English literature started to reappear around 1200, when a changing political climate and the decline in Anglo-Norman made it more respectable. The Provisions of Oxford, released in 1258, were the first English government document to be published in the English language since the Conquest. Edward III became the first king to address Parliament in English when he did so in 1362. By the end of that century, even the royal court had switched to English. Anglo-Norman remained in use in limited circles somewhat longer, but it had ceased to be a living language.
Early Modern EnglishModern English is often dated from the Great Vowel Shift, which took place mainly during the 15th century. English was further transformed by the spread of a standardised London-based dialect in government and administration and by the standardising effect of printing. By the time of William Shakespeare (mid-late 16th century), the language had become clearly recognizable as Modern English. In 1604 the first English dictionary was published.
English has continuously adopted foreign words, especially from Latin and Greek, since the Renaissance. (In the 17th century, Latin words were often used with the original inflections, but these eventually disappeared). As there are many words from different languages and English spelling is variable, the risk of mispronunciation is high, but remnants of the older forms remain in a few regional dialects, most notably in the West Country.
Modern EnglishSamuel Johnson published the first significant English dictionary, his Dictionary of the English Language.
The main difference between Early Modern English and Late Modern English is vocabulary. Late Modern English has many more words, arising from two principal factors: firstly, the Industrial Revolution and technology created a need for new words; secondly, the British Empire at its height covered one quarter of the Earth's surface, and the English language adopted foreign words from many countries.
Historic English text samples
Old EnglishBeowulf lines 1 to 11, approximately AD 900
Which, as translated by Francis Gummere, means:
! Wē in, , , . Oft , , , . , hē, under , , him , . Þæt wæs!
Here is a sample prose text, the beginning of The Voyages of Ohthere and Wulfstan. The full text can be found at The Voyages of Ohthere and Wulfstan, at Wikisource.Lo, praise of the prowess of people-kings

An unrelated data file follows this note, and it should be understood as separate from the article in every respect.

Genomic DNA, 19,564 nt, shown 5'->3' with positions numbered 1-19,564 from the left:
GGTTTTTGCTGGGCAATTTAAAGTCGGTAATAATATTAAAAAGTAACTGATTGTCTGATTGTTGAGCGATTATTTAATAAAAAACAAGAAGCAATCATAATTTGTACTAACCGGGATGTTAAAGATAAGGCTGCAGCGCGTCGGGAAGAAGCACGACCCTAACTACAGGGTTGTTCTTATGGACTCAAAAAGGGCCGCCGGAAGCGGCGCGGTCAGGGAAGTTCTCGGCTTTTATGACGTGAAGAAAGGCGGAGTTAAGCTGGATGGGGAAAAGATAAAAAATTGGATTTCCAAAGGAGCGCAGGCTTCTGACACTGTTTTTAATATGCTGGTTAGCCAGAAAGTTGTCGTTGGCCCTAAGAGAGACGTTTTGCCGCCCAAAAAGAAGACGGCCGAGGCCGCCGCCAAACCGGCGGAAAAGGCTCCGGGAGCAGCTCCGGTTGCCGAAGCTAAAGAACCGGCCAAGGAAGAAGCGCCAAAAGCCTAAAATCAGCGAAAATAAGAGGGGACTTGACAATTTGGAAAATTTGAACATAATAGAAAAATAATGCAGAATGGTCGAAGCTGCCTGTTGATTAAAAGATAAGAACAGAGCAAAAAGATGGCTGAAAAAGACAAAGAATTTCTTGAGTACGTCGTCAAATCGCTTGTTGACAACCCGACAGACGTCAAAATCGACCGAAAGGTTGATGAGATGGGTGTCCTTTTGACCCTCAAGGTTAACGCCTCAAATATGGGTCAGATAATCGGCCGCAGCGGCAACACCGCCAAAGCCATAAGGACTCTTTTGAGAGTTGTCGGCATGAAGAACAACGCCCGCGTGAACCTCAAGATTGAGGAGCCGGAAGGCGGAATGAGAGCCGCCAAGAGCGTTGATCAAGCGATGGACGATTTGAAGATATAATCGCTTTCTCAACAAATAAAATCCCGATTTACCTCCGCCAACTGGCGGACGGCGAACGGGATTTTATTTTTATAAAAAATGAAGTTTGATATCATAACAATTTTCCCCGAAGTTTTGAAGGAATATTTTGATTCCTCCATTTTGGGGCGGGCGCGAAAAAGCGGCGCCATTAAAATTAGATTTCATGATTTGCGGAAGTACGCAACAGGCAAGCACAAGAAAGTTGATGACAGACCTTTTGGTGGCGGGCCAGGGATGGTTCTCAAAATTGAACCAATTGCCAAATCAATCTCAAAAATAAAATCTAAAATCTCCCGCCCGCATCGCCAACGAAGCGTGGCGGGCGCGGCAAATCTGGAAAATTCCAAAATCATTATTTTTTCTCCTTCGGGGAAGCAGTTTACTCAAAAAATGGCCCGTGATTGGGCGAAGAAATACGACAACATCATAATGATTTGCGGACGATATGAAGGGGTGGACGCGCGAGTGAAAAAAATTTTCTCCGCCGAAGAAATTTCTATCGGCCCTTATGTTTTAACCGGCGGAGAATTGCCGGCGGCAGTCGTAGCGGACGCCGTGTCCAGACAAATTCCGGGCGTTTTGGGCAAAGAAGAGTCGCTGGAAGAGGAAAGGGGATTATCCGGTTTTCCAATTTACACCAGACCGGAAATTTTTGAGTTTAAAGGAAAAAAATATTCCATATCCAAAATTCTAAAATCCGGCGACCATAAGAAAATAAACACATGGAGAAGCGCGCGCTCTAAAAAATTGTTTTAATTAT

of spear-armed Danes, in days long sped,
we have heard, and what honor the athelings won!
Oft Scyld the Scefing from squadroned foes,
from many a tribe, the mead-bench tore,
awing the earls. Since erst he lay
friendless, a foundling, fate repaid him:
for he waxed under welkin, in wealth he throve,
till before him the folk, both far and near,
who house by the whale-path, heard his mandate,
gave him gifts: a good king he!
Ōhthere sǣde his hlāforde, Ælfrēde cyninge, ðæt hē ealra Norðmonna norþmest būde. Hē cwæð þæt hē būde on þǣm lande norþweardum wiþ þā Westsǣ. Hē sǣde þēah þæt þæt land sīe swīþe lang norþ þonan; ac hit is eal wēste, būton on fēawum stōwum styccemǣlum wīciað Finnas, on huntoðe on wintra, ond on sumera on fiscaþe be þǣre sǣ. Hē sǣde þæt hē æt sumum cirre wolde fandian hū longe þæt land norþryhte lǣge, oþþe hwæðer ǣnig mon be norðan þǣm wēstenne būde. Þā fōr hē norþryhte be þǣm lande: lēt him ealne weg þæt wēste land on ðæt stēorbord, ond þā wīdsǣ on ðæt bæcbord þrīe dagas. Þā wæs hē swā feor norþ swā þā hwælhuntan firrest faraþ. Þā fōr hē þā giet norþryhte swā feor swā hē meahte on þǣm ōþrum þrīm dagum gesiglau. Þā bēag þæt land, þǣr ēastryhte, oþþe sēo sǣ in on ðæt lond, hē nysse hwæðer, būton hē wisse ðæt hē ðǣr bād westanwindes ond hwōn norþan, ond siglde ðā ēast be lande swā swā hē meahte on fēower dagum gesiglan. Þā sceolde hē ðǣr bīdan ryhtnorþanwindes, for ðǣm þæt land bēag þǣr sūþryhte, oþþe sēo sǣ in on ðæt land, hē nysse hwæþer. Þā siglde hē þonan sūðryhte be lande swā swā hē meahte on fīf dagum gesiglan. Ðā læg þǣr ān micel ēa ūp on þæt land. Ðā cirdon hīe ūp in on ðā ēa for þǣm hīe ne dorston forþ bī þǣre ēa siglan for unfriþe; for þǣm ðæt land wæs eall gebūn on ōþre healfe þǣre ēas. Ne mētte hē ǣr nān gebūn land, siþþan hē from his āgnum hām fōr; ac him wæs ealne weg wēste land on þæt stēorbord, būtan fiscerum ond fugelerum ond huntum, ond þæt wǣron eall Finnas; ond him wæs āwīdsǣ on þæt bæcbord. Þā Boermas heafdon sīþe wel gebūd hira land: ac hīe ne dorston þǣr on cuman. Ac þāra Terfinna land wæs eal wēste, būton ðǣr huntan gewīcodon, oþþe fisceras, oþþe fugeleras.This may be translated as: